Dead and Company returned to Citi Field with an 18-song performance of two sets in yet another rite of passage to summer. Starting off slowly and finding the groove on “Shakedown Street” and “Alabama Getaway”, they quickly got the crowd pleasers out of the way. By the time they took on “The Music Never Stopped” and the set closer “Easy Answers”, they were a well-oiled, rockin’ machine firing on all cylinders.
Grateful Dead members — Bob Weir, drummers Billy Kreutzmann and Mickey Hart, and bassist Oteil Burbridge — laid down the earthly beats and solid rhythms from the Deads cannon that keyboardist keyboardist Jeff Chimenti colored and guitarist John Mayer dosed with some delicate thunder out of his PRS guitars.
Singer-songwriter/guitarist Mayer bridged the generational divide of the Grateful Deads ‘60s era psychedelia and his own stylistically clean take on the blues. Taking on Garcia’s riffage he breathed life into the fat mans spacey notes and melodic noodlings into a dynamic edge that was uniquely his, yet still Jerry’s. Chimenti’s tasty twinkling’s on the keys filled in the gaps as the guitars and drums fused into one. It was, however, Mayer’s fretboard work — under the tutelage of Weir — that really set this band on fire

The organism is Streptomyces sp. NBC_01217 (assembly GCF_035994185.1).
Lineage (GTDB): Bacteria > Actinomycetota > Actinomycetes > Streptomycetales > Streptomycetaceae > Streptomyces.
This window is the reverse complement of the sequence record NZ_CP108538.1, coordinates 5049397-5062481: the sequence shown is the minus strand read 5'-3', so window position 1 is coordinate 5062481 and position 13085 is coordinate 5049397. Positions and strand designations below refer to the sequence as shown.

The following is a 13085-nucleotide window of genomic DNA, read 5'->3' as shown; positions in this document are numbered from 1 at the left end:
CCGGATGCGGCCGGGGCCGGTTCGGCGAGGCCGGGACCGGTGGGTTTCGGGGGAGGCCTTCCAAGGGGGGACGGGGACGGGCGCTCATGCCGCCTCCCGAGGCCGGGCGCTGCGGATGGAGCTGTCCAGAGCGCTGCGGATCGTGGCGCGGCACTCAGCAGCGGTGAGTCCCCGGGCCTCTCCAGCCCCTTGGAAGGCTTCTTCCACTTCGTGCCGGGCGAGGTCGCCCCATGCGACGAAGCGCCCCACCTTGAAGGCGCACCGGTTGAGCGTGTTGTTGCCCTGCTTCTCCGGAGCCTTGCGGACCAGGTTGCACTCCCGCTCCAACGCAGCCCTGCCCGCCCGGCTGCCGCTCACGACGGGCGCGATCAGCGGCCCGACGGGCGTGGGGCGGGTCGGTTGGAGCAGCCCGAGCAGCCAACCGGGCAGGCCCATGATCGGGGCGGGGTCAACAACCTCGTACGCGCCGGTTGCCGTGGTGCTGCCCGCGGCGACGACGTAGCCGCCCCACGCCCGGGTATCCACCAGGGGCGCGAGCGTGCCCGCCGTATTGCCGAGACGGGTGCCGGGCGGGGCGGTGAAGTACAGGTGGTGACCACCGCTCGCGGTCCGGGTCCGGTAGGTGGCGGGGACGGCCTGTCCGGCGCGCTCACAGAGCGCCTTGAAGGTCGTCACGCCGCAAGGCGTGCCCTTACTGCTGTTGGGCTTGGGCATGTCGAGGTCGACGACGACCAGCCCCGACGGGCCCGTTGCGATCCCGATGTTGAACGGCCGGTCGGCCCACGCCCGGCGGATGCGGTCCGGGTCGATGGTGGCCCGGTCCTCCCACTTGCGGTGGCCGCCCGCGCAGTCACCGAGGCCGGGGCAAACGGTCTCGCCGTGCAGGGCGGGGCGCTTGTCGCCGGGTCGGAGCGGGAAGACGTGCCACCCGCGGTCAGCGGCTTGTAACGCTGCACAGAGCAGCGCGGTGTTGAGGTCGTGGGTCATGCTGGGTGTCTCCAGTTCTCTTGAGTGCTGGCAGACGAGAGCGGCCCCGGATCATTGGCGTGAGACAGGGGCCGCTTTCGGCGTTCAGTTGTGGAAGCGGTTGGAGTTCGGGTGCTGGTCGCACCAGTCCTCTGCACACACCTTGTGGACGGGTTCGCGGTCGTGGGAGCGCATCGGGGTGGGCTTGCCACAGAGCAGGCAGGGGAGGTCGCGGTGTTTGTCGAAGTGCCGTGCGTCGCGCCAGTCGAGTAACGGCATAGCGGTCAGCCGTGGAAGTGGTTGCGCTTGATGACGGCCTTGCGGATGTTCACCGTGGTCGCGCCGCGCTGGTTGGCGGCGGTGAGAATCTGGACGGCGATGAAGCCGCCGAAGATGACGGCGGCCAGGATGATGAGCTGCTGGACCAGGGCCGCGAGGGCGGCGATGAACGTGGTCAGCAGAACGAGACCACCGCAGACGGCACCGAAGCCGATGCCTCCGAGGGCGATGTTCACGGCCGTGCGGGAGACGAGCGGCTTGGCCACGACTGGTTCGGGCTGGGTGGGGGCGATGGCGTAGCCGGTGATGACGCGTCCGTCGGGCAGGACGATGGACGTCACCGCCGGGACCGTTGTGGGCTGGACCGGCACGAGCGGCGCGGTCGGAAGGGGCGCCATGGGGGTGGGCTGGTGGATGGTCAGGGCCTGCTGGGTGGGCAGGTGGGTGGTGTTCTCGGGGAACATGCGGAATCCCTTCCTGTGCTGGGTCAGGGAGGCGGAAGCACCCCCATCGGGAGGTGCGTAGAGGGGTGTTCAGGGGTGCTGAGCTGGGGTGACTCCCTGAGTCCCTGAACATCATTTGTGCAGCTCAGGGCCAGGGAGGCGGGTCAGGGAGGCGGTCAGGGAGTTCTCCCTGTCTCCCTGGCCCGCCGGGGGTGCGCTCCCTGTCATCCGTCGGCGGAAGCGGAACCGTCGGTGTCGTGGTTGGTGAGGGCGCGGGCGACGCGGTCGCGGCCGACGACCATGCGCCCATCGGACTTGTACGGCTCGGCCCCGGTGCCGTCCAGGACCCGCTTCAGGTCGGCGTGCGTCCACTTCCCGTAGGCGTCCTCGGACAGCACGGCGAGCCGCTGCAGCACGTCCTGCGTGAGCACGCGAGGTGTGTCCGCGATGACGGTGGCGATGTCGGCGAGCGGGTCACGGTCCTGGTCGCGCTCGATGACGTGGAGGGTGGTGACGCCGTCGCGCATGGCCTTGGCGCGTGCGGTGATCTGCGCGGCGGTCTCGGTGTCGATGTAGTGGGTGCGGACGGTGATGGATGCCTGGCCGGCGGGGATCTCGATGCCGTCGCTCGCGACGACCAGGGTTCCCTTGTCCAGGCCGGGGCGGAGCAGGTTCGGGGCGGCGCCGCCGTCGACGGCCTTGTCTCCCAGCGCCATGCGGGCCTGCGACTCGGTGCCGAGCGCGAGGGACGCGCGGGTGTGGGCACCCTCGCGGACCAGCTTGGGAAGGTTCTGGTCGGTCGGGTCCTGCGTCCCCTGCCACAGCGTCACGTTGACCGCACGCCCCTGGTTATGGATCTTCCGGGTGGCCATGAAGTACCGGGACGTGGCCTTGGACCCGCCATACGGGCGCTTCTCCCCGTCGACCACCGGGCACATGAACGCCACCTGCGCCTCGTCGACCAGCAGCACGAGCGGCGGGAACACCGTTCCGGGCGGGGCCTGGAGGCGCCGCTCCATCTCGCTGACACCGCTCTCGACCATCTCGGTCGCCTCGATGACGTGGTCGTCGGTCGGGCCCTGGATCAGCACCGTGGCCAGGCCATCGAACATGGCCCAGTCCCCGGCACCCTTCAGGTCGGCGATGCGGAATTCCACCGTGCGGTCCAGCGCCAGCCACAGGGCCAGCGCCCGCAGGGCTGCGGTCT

He delicately fingerpicked his way through the quiet moments, then let it rip, pickin’ hand over the louder numbers catching the wave of the bands dynamic, that push and pull of time and space that defined the best of the Grateful Dead.
The second set started out with a jazzy and rambling interpretation of Coltrane’s “A Love Supreme”, then caught fire on the jungle beats of “The Other One”, the downright funky “Estimated Prophet”, and “Althea” that Mayer sang. “Terrapin Station” started off slowly then built into cosmic showdown and back to the “A Love Supreme” theme during the space jam then onto the drums solo. Kreutzmann, Hart and bassist Oteil played their polyrhythm’s off the cavernous stadiums echo chamber of concrete and steel that ended with the bone shaking boogie-thon and return of “The Other One”.
“U.S. Blues” and “Goin’ Down the Road Feelin’ Bad” ended the night as Mayer, Orel and Weir all took a verse, as the drummers laid down their Bo Diddley beat for the crowd’s long shuffle to the parking lots, LIRR and the city bound 7 trains, proving once again, “What a long strange trip it’s been!”